A story about Pope Francis allegedly saying animals can go to heaven went viral late last week. The problem is that it wasn't true. Heidi Schlumpf looks at the discussion.
December 14, 2014 -- Updated 1550 GMT (2350 HKT)
Democratic leaders should wake up to the reality that the party's path to electoral power runs through the streets, where part of the party's base has been marching for months, says Errol Louis
December 13, 2014 -- Updated 2123 GMT (0523 HKT)
David Gergen: John Brennan deserves a national salute for his efforts to put the report about the CIA in perspective
December 12, 2014 -- Updated 1426 GMT (2226 HKT)
Anwar Sanders says that in some ways, cops and protesters are on the same side
December 11, 2014 -- Updated 1439 GMT (2239 HKT)
A view by Samir Naji, a Yemeni who was accused of serving in Osama bin Laden's security detail and imprisoned for nearly 13 years without charge in Guantanamo Bay
December 14, 2014 -- Updated 1738 GMT (0138 HKT)
S.E. Cupp asks: How much reality do you really want in your escapist TV fare?
December 11, 2014 -- Updated 1828 GMT (0228 HKT)
Rip Rapson says the city's 'Grand Bargain' saved pensions and a world class art collection by pulling varied stakeholders together, setting civic priorities and thinking outside the box
December 13, 2014 -- Updated 2310 GMT (0710 HKT)
Glenn Schwartz says the airing of the company's embarrassing emails might wake us up to the usefulness of talking in-person instead of electronically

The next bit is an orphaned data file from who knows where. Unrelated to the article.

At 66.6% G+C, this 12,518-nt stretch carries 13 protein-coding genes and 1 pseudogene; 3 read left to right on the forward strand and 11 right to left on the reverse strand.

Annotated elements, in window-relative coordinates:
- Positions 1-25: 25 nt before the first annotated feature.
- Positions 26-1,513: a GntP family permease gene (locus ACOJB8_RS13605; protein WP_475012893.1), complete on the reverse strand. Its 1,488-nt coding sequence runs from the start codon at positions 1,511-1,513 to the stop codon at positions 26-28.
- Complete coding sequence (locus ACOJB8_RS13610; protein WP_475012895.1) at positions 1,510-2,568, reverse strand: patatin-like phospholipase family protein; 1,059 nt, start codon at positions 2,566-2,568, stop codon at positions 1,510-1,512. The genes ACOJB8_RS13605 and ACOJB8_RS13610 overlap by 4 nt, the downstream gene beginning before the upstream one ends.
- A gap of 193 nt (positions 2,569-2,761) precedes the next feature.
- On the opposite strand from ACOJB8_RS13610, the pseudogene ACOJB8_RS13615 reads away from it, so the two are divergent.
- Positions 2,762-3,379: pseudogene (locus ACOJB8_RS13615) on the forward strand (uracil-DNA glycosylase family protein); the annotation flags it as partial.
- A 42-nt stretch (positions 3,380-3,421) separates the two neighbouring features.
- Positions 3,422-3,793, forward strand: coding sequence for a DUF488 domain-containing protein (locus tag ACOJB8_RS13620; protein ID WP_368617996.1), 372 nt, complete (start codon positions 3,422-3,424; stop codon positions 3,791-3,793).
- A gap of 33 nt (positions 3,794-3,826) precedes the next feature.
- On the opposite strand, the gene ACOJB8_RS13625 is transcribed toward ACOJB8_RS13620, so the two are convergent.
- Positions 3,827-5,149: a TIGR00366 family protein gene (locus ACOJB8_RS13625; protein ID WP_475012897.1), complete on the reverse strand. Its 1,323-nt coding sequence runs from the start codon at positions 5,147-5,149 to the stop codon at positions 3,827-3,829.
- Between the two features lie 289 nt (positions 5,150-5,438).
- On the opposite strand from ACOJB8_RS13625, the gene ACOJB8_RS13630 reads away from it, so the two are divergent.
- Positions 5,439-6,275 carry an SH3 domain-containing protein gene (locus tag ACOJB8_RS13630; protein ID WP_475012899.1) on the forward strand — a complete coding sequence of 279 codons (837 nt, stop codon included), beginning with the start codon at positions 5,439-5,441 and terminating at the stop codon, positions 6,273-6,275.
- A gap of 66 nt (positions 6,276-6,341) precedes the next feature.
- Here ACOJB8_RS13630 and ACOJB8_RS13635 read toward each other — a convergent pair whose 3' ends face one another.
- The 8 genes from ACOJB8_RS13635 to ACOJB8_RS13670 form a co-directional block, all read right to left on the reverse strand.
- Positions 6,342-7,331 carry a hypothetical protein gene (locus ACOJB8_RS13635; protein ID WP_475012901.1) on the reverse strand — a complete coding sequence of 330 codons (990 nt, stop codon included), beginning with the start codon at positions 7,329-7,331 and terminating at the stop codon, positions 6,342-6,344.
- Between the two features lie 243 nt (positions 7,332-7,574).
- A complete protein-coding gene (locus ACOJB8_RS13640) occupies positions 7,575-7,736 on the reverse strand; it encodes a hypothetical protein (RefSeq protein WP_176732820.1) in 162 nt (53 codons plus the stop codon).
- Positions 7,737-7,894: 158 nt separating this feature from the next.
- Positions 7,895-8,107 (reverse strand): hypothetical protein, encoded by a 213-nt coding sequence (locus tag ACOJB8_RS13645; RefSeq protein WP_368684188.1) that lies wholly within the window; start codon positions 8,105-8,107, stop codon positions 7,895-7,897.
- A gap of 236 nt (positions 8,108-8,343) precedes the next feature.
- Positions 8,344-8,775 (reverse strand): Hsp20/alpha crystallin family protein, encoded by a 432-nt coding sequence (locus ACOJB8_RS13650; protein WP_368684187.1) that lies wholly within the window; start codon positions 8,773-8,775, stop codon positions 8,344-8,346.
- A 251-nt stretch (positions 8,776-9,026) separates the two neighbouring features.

December 12, 2014 -- Updated 2233 GMT (0633 HKT)
The computer glitch that disrupted air traffic over the U.K. on Friday was a nuisance, but not dangerous, says Les Abend
December 12, 2014 -- Updated 1740 GMT (0140 HKT)
Newt Gingrich says the CBO didn't provide an accurate picture of Obamacare's impact, so why rehire its boss?
December 13, 2014 -- Updated 0040 GMT (0840 HKT)
Russian aggression has made it clear Ukraine must rethink its security plans, says Olexander Motsyk, Ukrainian ambassador to the U.S.
December 12, 2014 -- Updated 0046 GMT (0846 HKT)
The Senate committee report on torture has highlighted partisan divisions on CIA methods, says Will Marshall. Republicans and Democrats are to blame.
December 11, 2014 -- Updated 1833 GMT (0233 HKT)
It would be dishonest to say that 2014 has been a good year for women. But that hasn't stopped some standing out, says Frida Ghitis.
ADVERTISEMENT